Earning an Online Criminology
Bachelor’s Degree

Students pursuing an online criminology degree enjoy fulfilling career opportunities. Graduates can apply their skills in research, critical analysis, and investigation to better understand the motives of criminals and how society responds to perpetrators and victims. This guide provides important information for prospective criminology students, including details about the application process, common courses, potential career paths and salaries, and the importance of accreditation.

Overview of Criminology Degrees

Criminology refers to the scientific study of crimes and the people who commit them. By completing a bachelor’s in criminology, degree seekers learn how and why crime happens, how the law and criminal justice system should respond, and what factors lead to a person committing a criminal act. By contrast, students seeking a criminal justice degree learn how to apply criminology theories to become criminal justice professionals, such as law enforcement officers.

The majority of online bachelor's in criminology programs do not require students to visit campus during the degree, but learners should check with individual programs to confirm whether the degree operates fully online or in a hybrid format.

Many students pursuing an online criminology degree focus on studying underlying causes of crime rather than working as a law enforcement official. According to the Bureau of Labor Statistics, roles for sociologists, including professionals studying the causes of crime, are projected to grow 1% by 2026.


Application Process

Students applying to online criminology degrees at the bachelor's level must meet several requirements for admission. Many colleges and universities accept The Common Application, which allows students to submit multiple applications simultaneously.

While application processes vary by school, applicants typically need to meet minimum GPA and standardized test score requirements, possess a high school diploma or equivalent, and provide basic contact information. Applicants may also need to write an essay outlining their professional and academic goals and submit letters of recommendation from teachers, supervisors, or mentors that can speak to their readiness for college-level work.

If learners elect to follow a degree completion program, they need at least 60 completed credits at the time of application and to meet GPA requirements. They must also submit official transcripts from all schools attended.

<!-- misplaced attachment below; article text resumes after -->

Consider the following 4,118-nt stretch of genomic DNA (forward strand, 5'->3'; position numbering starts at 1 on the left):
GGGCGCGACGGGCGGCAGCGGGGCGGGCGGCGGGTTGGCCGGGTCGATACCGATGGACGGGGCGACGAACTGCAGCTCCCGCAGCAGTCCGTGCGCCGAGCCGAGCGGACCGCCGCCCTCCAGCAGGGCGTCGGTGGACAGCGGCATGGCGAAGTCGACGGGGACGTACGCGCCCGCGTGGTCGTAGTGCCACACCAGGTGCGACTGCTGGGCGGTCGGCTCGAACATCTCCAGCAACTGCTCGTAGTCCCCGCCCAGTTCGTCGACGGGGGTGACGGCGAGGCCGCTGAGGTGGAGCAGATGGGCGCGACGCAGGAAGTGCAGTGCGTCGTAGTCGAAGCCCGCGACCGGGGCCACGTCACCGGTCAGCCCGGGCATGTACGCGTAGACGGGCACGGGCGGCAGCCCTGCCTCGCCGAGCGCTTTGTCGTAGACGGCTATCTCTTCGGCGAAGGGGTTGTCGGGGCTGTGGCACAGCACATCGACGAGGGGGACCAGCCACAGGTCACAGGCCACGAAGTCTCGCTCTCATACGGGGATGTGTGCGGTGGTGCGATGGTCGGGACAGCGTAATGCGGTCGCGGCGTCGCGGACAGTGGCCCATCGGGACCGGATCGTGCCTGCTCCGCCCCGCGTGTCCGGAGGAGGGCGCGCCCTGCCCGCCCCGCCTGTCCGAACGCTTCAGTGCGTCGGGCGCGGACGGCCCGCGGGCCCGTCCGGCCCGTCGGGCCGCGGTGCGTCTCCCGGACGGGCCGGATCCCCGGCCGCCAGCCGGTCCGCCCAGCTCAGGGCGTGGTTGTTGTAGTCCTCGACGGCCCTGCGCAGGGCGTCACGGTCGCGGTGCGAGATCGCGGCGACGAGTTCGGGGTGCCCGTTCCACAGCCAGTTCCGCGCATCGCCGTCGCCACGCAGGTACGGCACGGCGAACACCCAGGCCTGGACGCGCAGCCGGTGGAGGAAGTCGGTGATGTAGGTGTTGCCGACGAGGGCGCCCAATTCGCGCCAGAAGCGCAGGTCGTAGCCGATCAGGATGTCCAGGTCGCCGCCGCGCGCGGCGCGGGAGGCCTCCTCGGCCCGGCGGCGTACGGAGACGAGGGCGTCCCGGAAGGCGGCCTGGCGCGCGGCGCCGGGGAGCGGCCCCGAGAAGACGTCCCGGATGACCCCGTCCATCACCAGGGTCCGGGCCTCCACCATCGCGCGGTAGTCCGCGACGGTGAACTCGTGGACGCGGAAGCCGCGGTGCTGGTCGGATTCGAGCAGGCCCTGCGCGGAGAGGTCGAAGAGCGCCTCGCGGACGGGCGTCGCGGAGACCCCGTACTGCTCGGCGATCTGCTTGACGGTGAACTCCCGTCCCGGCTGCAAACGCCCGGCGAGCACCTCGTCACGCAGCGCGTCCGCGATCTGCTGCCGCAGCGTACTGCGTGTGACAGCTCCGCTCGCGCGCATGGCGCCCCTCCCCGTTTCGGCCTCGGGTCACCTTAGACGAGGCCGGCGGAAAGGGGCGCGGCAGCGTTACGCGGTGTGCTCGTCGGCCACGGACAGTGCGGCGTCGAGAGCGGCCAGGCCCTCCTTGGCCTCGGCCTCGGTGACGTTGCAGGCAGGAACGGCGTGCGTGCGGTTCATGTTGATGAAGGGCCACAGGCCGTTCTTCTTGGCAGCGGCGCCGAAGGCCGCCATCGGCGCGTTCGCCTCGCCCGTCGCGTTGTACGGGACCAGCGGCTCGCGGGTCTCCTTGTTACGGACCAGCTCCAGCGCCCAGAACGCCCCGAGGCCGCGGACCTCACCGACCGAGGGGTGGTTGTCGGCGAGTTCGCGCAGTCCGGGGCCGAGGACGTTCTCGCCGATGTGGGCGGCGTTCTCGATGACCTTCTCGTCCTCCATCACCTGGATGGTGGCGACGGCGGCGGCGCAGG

What Will I Learn?

Bachelor of science in criminology students study how law and society function in the U.S. and abroad. Most online criminology degrees divide the typical 120 required credits into various categories. In most cases, general education courses account for approximately 60 credits, while core degree requirements comprise an additional 30-35 credits. The remaining 25-30 credits go toward elective studies that allow students to customize their degree to their interests.

Criminal Psychology

This course exposes learners to the theories and frameworks involved in understanding the criminal mind. Students review the psychological reasons behind why individuals commit crimes and the psychosocial factors that contribute to unlawful acts.

Introduction to Criminology

Typically taken in the first year of studies, this survey course introduces students to the tenets of criminology, provides an overview of how criminology has shifted and evolved over history, and delves into primary criminology theories. Learners also study common criminology vocabulary.

Victimology

Students in this course review the roles victims play in criminal acts and study why victims do or do not report the unlawful behavior they endure. Students also study services and frameworks that protect and support victims.

Criminology Research Methods

Students study how to conduct research that can hold up against scrutiny by the media and general public. Degree seekers review contemporary criminology issues and how to develop research questions and conduct studies.

The Criminalization of Black Males

This upper-level class reviews common stereotypes regarding black American males and the criminal justice system, emphasizing how to dismantle the harmful views that threaten the lives of black men. Other topics include identity, manhood, and the political status of black males.

Comparative Criminology

Students learn how criminology studies are conducted worldwide. Learners review the four major legal traditions (civil law, socialist law, common law, and Islamic law) and how courts, police, and corrections departments function.

What Can I Do with an Online Bachelor’s Degree in Criminology?

Graduates from an online bachelor’s in criminology gain marketable skills that lead to fulfilling careers, such as research, project management, and critical-thinking skills. The following sections discuss the skills and knowledge that criminology students gain as well as potential careers and salaries for criminology graduates.